38. “I like this place and could willingly waste my time in it.”

39. “Strong reasons make strong actions.”

40. “A girl takes too much time to love and a few seconds to hate, but a boy takes a few seconds to love and too much time to hate.”

41. “One may smile, and smile, and be a villain.”

42. “Time does not have the same appeal for every one.”

43. “Speak what we feel, not what we ought to say.”

44. “Love does not see with the eyes, but with the soul.”

45. “The empty vessel makes the loudest sound.”

46. “Sit by my side, and let the world slip—we shall never be younger.”

47. “The good I stand on is my truth and honesty.”

48. “Make use of time, let not advantage slip.”

49. “When I said I would die a bachelor, I did not think I should live till I was married.”

50. “The web of our life is of a mingled yarn—good and ill together.”

51. “Nothing in his life made him like leaving it.”

52. “It is silliness to live when to live is torment, and then we have a prescription to die when death is our physician.”

53. “The wheel has come full circle—I am here.”

54. “O excellent! I love long life better than figs.”

55. “To be, or not to be, that is the question.”

56. “I bear a charmed life.”

57. “By medicine life may be prolonged, yet death will seize the doctor too.”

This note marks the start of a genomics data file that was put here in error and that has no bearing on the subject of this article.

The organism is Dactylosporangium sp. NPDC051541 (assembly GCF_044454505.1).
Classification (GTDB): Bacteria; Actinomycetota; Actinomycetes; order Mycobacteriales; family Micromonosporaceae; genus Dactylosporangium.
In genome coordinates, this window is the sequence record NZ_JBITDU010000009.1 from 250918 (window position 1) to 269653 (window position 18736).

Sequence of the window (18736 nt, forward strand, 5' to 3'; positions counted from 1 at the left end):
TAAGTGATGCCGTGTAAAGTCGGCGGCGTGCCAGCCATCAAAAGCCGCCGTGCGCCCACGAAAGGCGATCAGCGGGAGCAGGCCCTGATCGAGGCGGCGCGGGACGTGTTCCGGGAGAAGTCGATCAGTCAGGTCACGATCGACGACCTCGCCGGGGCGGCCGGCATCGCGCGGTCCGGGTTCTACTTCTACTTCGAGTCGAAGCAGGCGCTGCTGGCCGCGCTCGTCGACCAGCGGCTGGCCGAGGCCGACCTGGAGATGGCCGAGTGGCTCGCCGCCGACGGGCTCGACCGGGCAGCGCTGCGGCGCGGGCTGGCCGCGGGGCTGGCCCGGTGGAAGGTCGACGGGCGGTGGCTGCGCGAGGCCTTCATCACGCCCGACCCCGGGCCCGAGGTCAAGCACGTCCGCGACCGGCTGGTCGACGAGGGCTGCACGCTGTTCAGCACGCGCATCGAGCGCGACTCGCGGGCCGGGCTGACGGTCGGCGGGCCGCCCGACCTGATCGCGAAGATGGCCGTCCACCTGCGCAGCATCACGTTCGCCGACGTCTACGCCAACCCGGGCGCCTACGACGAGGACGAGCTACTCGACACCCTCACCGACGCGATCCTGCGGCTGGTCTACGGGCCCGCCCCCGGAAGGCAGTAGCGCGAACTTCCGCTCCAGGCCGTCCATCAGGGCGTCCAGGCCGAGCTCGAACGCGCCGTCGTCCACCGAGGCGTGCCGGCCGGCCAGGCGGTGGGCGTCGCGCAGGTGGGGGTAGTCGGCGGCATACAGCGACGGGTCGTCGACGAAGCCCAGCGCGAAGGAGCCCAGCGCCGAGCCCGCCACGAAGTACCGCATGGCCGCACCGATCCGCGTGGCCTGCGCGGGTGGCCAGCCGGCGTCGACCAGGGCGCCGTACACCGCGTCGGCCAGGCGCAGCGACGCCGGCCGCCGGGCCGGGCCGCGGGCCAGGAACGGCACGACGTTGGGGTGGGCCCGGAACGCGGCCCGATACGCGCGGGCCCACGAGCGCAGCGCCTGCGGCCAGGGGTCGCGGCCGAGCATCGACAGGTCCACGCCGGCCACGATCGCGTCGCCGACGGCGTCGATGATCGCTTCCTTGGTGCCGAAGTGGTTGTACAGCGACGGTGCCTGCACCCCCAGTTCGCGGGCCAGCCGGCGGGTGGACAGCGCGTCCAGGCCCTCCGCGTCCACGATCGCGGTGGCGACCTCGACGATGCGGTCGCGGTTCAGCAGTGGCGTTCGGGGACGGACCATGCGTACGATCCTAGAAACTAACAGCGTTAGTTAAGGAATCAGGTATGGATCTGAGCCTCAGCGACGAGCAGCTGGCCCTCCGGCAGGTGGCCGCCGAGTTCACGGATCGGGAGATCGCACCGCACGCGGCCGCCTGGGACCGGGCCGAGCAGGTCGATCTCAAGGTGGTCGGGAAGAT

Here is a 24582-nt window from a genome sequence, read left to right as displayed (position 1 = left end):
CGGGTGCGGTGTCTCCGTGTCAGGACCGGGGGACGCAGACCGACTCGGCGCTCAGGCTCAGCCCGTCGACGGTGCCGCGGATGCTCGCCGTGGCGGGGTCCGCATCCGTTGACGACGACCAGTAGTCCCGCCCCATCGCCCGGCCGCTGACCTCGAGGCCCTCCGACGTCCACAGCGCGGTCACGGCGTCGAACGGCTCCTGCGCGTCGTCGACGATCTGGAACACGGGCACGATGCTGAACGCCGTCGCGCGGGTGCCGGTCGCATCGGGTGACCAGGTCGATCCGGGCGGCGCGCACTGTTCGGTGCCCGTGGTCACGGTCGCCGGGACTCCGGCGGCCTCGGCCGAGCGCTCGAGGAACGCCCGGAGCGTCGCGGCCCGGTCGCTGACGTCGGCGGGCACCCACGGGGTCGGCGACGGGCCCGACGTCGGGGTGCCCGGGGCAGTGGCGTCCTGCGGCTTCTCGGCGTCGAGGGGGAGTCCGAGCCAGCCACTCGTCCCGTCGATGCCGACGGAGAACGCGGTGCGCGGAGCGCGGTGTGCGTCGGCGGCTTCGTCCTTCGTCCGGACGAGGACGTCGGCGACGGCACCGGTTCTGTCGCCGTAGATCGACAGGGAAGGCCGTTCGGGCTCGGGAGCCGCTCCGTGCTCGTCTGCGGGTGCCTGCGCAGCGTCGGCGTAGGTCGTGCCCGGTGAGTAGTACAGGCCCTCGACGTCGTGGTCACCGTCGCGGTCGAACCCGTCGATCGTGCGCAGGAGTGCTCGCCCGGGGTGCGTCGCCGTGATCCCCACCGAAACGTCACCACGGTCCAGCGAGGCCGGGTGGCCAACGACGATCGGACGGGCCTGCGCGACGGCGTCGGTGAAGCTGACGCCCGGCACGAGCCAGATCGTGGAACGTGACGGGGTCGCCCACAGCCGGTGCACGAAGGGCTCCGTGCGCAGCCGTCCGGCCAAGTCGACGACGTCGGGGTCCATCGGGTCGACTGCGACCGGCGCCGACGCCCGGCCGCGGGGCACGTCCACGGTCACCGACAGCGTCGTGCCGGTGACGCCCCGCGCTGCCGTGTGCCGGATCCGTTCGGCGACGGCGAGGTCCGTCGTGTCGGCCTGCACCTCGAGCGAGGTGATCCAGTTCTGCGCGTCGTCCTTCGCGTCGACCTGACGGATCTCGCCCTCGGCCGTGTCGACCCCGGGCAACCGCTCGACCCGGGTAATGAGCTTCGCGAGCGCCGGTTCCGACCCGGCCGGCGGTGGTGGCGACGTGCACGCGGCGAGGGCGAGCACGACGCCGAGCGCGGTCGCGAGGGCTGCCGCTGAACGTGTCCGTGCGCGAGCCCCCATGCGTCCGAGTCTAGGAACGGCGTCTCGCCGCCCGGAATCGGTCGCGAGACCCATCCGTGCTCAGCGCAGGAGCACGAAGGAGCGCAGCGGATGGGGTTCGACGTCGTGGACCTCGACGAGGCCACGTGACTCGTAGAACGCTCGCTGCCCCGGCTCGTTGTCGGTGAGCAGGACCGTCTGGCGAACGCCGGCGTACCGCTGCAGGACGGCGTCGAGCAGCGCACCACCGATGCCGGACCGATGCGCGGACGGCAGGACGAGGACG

58. “And this, our life, exempt from public haunt, finds tongues in trees, books in the running brooks, sermons in stones, and good in everything.”

59. “There is plenty of time to sleep in the grave.”

60. “Why, what should be the fear? I do not set my life at a pin’s fee.”

61. “The time of life is short; to spend that shortness basically was too long.”

62. “Thy life’s a miracle.”

63. “The sands are numbered that make up my life; here must I stay, and here my life must end.”

64. “Lay aside life-harming heaviness, and entertain a cheerful disposition.”

65. “Life is a shuttle.”

66. “The golden age is before us, not behind us.”

67. “And a man’s life’s no more than to say, ‘One.’”

68. “So wise, so young, they say, never do live long.”

69. “Let life be short—else shame will be too long.”

70. “A man can die but once.”

71. “We are such stuff as dreams are made on and our little life is rounded with a sleep.”

72. “Cowards die many times before their deaths; the valiant never taste of death but once.”

73. “There where my fortune lives, there my life dies.”

74. “But shall I live in hope? All men, I hope, live so.”

75. “To climb steep hills requires a slow pace at first.”

76. “Let every man be master of his time.”

77. “Educated men are so impressive.”

78. “The object of art is to give life a shape.”

79. “The very substance of the ambitious is merely the shadow of a dream.”

80. “If music is the food of love, play on.”

81. “Love is like a child that longs for everything it can come by.”

82. “She’s beautiful, and therefore to be wooed; she is a woman, and therefore to be won.”

83. “The sight of lovers feedeth those in love.”

84. “ never did run smooth.”

85. “What is light, if Sylvia is not seen? What is joy if Sylvia is not by?”